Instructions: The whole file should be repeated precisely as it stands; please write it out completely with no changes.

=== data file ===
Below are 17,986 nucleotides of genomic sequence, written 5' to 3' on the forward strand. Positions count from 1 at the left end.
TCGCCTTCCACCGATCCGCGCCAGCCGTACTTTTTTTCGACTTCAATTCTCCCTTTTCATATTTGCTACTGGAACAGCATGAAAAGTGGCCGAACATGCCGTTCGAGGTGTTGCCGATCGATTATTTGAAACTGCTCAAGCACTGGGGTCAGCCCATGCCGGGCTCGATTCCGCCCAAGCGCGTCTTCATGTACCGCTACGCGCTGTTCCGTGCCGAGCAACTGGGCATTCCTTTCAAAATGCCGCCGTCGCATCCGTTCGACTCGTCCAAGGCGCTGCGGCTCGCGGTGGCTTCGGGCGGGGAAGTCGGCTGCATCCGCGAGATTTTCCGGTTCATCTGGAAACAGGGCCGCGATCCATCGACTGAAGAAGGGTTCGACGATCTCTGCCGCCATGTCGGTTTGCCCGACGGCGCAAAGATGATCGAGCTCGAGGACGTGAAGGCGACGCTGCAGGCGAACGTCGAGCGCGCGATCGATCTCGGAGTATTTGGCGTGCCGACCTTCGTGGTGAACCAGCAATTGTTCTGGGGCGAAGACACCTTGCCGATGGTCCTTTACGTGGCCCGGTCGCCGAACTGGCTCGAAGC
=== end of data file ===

Below are 17,986 nucleotides of genomic sequence, written 5' to 3' on the forward strand. Positions count from 1 at the left end.
TCGCCTTCCACCGATCCGCGCCAGCCGTACTTTTTTTCGACTTCAATTCTCCCTTTTCATATTTGCTACTGGAACAGCATGAAAAGTGGCCGAACATGCCGTTCGAGGTGTTGCCGATCGATTATTTGAAACTGCTCAAGCACTGGGGTCAGCCCATGCCGGGCTCGATTCCGCCCAAGCGCGTCTTCATGTACCGCTACGCGCTGTTCCGTGCCGAGCAACTGGGCATTCCTTTCAAAATGCCGCCGTCGCATCCGTTCGACTCGTCCAAGGCGCTGCGGCTCGCGGTGGCTTCGGGCGGGGAAGTCGGCTGCATCCGCGAGATTTTCCGGTTCATCTGGAAACAGGGCCGCGATCCATCGACTGAAGAAGGGTTCGACGATCTCTGCCGCCATGTCGGTTTGCCCGACGGCGCAAAGATGATCGAGCTCGAGGACGTGAAGGCGACGCTGCAGGCGAACGTCGAGCGCGCGATCGATCTCGGAGTATTTGGCGTGCCGACCTTCGTGGTGAACCAGCAATTGTTCTGGGGCGAAGACACCTTGCCGATGGTCCTTTACGTGGCCCGGTCGCCGAACTGGCTCGAAGC